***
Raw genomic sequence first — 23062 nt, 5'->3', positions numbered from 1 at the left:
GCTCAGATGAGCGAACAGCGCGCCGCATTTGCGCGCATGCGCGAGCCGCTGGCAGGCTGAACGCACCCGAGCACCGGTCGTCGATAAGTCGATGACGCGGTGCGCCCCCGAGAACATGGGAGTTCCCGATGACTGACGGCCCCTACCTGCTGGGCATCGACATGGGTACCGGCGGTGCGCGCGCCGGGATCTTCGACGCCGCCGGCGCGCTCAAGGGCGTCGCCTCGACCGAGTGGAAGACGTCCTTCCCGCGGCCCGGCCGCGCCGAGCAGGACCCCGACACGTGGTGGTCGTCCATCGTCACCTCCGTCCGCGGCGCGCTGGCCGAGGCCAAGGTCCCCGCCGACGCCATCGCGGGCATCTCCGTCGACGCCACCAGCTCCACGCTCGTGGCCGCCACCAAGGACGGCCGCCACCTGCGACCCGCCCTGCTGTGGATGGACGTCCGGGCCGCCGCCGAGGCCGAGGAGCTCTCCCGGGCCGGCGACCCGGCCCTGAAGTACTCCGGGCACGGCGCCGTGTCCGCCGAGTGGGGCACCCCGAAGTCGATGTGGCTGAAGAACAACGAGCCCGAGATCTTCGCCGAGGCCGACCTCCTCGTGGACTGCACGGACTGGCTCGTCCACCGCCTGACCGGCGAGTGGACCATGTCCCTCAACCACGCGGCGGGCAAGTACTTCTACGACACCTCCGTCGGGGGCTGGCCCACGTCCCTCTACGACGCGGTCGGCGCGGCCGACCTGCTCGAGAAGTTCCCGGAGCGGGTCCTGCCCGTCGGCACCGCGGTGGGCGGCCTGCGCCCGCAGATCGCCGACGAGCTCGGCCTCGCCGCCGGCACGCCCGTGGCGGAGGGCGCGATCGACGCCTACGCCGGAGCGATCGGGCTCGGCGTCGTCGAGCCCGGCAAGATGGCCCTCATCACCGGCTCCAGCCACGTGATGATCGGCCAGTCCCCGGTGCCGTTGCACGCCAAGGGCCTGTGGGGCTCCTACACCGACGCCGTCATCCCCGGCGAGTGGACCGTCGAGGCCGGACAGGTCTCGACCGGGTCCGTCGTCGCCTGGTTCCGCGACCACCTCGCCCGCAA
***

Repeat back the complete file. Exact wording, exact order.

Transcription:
Raw genomic sequence first — 23062 nt, 5'->3', positions numbered from 1 at the left:
GCTCAGATGAGCGAACAGCGCGCCGCATTTGCGCGCATGCGCGAGCCGCTGGCAGGCTGAACGCACCCGAGCACCGGTCGTCGATAAGTCGATGACGCGGTGCGCCCCCGAGAACATGGGAGTTCCCGATGACTGACGGCCCCTACCTGCTGGGCATCGACATGGGTACCGGCGGTGCGCGCGCCGGGATCTTCGACGCCGCCGGCGCGCTCAAGGGCGTCGCCTCGACCGAGTGGAAGACGTCCTTCCCGCGGCCCGGCCGCGCCGAGCAGGACCCCGACACGTGGTGGTCGTCCATCGTCACCTCCGTCCGCGGCGCGCTGGCCGAGGCCAAGGTCCCCGCCGACGCCATCGCGGGCATCTCCGTCGACGCCACCAGCTCCACGCTCGTGGCCGCCACCAAGGACGGCCGCCACCTGCGACCCGCCCTGCTGTGGATGGACGTCCGGGCCGCCGCCGAGGCCGAGGAGCTCTCCCGGGCCGGCGACCCGGCCCTGAAGTACTCCGGGCACGGCGCCGTGTCCGCCGAGTGGGGCACCCCGAAGTCGATGTGGCTGAAGAACAACGAGCCCGAGATCTTCGCCGAGGCCGACCTCCTCGTGGACTGCACGGACTGGCTCGTCCACCGCCTGACCGGCGAGTGGACCATGTCCCTCAACCACGCGGCGGGCAAGTACTTCTACGACACCTCCGTCGGGGGCTGGCCCACGTCCCTCTACGACGCGGTCGGCGCGGCCGACCTGCTCGAGAAGTTCCCGGAGCGGGTCCTGCCCGTCGGCACCGCGGTGGGCGGCCTGCGCCCGCAGATCGCCGACGAGCTCGGCCTCGCCGCCGGCACGCCCGTGGCGGAGGGCGCGATCGACGCCTACGCCGGAGCGATCGGGCTCGGCGTCGTCGAGCCCGGCAAGATGGCCCTCATCACCGGCTCCAGCCACGTGATGATCGGCCAGTCCCCGGTGCCGTTGCACGCCAAGGGCCTGTGGGGCTCCTACACCGACGCCGTCATCCCCGGCGAGTGGACCGTCGAGGCCGGACAGGTCTCGACCGGGTCCGTCGTCGCCTGGTTCCGCGACCACCTCGCCCGCAA